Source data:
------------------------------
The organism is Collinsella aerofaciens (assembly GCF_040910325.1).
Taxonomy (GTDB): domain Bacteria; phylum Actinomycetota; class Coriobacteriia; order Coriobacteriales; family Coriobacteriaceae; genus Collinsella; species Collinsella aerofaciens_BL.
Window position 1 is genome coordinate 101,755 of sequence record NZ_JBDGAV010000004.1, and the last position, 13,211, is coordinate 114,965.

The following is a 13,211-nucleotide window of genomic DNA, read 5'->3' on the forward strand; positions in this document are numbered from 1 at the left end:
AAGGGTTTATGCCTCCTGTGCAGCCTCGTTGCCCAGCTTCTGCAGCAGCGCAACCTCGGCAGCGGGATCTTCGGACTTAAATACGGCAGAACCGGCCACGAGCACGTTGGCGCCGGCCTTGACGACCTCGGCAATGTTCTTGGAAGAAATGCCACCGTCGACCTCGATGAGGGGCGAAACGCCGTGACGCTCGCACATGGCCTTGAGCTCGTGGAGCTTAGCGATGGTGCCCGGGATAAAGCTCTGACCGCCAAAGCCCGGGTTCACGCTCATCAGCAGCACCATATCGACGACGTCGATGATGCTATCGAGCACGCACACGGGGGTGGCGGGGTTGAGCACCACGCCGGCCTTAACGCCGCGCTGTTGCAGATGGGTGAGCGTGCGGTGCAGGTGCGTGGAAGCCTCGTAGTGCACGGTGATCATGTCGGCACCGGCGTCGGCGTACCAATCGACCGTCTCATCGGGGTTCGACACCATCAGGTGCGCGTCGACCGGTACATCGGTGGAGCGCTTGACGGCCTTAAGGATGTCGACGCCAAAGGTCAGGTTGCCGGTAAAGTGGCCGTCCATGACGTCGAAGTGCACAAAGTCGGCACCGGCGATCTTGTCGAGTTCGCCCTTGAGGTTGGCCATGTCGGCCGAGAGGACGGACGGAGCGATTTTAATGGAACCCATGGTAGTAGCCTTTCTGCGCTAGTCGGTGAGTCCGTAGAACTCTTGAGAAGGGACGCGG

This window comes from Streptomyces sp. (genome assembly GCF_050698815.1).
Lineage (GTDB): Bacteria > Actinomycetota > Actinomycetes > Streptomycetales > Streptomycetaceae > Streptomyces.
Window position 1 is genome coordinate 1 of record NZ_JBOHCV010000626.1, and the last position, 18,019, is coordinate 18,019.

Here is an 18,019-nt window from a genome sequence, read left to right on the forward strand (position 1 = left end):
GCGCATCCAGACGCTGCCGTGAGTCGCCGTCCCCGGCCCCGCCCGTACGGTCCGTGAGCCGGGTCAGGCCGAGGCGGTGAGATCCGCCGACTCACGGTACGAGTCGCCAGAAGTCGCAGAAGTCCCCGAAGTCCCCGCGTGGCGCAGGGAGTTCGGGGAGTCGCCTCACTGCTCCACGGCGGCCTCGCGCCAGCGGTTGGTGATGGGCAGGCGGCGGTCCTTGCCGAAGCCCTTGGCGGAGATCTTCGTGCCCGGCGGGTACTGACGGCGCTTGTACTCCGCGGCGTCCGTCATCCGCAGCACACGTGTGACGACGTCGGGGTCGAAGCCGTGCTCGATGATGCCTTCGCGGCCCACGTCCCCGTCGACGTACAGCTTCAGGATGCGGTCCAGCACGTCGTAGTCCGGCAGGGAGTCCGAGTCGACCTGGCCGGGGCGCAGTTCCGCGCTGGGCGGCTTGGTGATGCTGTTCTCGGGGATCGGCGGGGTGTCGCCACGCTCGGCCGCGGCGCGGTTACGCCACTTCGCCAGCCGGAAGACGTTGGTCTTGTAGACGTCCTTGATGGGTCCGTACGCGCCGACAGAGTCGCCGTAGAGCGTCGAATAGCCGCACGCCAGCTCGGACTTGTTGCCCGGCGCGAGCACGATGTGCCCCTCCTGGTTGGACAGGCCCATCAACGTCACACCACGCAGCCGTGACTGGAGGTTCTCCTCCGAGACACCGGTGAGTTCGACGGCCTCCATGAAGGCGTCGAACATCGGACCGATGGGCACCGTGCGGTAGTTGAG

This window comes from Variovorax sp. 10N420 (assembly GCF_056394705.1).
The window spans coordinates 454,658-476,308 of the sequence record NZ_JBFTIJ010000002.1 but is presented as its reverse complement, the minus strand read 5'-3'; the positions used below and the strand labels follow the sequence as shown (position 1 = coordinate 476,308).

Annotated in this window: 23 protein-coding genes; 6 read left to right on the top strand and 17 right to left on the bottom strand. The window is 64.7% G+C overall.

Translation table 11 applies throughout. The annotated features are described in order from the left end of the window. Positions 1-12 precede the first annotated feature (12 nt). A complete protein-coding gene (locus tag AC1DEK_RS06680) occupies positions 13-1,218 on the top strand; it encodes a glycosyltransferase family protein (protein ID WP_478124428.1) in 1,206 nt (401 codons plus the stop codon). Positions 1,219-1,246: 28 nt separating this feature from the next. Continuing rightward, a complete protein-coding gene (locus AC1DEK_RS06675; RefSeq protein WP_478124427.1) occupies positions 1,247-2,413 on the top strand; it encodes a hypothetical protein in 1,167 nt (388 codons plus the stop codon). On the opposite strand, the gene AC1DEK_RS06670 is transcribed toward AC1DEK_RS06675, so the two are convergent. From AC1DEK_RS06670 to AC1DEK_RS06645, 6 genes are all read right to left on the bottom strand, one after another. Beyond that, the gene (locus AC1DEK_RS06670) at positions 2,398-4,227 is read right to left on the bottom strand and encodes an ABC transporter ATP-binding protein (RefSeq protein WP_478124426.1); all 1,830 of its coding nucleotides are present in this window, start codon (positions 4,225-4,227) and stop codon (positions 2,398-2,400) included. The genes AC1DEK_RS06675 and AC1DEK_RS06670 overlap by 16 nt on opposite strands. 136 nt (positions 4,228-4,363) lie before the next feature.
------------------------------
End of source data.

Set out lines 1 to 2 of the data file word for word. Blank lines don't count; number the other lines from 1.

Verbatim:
The organism is Collinsella aerofaciens (assembly GCF_040910325.1).
Taxonomy (GTDB): domain Bacteria; phylum Actinomycetota; class Coriobacteriia; order Coriobacteriales; family Coriobacteriaceae; genus Collinsella; species Collinsella aerofaciens_BL.